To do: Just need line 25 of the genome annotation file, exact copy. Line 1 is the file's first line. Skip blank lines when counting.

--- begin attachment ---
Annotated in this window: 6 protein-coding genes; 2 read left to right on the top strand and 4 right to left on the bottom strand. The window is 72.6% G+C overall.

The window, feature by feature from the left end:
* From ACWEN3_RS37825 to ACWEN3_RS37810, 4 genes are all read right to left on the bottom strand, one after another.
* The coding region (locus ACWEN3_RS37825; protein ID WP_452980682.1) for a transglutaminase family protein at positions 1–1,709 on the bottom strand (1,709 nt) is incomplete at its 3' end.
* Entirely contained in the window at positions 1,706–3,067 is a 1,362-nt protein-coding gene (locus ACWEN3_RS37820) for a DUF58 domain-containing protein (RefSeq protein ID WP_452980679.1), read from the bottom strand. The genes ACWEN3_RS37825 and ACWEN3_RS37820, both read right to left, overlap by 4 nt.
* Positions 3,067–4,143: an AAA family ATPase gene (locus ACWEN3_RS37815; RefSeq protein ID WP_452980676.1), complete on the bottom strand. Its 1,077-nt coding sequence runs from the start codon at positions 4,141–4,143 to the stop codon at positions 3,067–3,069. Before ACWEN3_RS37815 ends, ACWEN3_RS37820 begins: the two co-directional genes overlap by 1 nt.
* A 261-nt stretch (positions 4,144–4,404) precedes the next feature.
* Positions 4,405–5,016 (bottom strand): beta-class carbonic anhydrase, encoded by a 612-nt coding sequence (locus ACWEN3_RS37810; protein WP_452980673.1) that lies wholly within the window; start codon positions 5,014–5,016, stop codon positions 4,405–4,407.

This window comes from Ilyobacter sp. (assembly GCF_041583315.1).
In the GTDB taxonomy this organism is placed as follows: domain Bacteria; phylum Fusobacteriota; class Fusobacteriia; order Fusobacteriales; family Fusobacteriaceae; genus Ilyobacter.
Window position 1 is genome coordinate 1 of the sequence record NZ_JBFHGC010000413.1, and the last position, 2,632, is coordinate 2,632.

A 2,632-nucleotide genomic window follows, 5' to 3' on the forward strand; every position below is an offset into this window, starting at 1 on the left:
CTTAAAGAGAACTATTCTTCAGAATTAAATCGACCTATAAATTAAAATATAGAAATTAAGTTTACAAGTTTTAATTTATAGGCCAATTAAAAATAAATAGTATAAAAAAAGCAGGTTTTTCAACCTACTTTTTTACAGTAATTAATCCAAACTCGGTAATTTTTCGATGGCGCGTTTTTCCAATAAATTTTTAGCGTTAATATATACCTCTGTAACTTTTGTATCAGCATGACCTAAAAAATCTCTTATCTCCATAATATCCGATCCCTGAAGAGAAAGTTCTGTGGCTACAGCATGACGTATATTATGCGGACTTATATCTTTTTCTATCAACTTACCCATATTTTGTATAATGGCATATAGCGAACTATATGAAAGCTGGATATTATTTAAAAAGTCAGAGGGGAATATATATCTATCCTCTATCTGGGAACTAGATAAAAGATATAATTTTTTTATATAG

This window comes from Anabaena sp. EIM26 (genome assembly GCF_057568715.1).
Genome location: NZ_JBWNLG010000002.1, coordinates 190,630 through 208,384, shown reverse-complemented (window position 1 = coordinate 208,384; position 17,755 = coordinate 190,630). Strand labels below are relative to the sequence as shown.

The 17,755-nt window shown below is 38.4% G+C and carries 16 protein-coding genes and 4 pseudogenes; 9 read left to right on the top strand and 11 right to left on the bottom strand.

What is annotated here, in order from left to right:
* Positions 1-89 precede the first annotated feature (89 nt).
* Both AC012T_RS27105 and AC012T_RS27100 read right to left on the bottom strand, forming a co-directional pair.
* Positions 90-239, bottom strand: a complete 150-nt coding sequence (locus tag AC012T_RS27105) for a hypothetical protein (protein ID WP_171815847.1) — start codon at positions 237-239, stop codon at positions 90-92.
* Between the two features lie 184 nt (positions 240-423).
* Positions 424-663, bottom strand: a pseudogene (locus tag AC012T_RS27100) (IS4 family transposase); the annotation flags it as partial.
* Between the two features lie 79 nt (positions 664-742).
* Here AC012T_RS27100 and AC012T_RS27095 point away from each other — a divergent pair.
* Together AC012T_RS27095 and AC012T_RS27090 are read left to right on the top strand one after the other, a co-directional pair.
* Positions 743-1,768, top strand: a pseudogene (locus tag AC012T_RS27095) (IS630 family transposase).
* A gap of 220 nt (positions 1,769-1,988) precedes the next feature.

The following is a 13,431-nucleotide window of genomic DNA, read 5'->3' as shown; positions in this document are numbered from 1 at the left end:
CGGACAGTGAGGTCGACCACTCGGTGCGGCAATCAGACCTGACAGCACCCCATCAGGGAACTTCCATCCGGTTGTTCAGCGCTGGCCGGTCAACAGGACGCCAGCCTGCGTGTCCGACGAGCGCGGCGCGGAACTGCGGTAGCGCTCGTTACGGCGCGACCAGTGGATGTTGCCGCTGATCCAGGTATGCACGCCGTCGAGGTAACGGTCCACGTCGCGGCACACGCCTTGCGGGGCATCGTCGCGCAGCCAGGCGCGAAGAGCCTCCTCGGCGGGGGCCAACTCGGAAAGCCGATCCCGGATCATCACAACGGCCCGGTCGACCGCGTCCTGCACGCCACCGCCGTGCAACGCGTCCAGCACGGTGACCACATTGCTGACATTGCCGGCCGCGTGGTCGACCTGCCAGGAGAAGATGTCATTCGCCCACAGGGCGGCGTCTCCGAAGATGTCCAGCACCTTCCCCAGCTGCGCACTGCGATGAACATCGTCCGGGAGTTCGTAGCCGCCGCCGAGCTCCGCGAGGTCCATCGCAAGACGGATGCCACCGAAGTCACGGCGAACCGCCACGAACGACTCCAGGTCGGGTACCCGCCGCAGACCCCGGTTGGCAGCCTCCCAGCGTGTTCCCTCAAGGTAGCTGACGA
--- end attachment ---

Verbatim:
* Together AC012T_RS27095 and AC012T_RS27090 are read left to right on the top strand one after the other, a co-directional pair.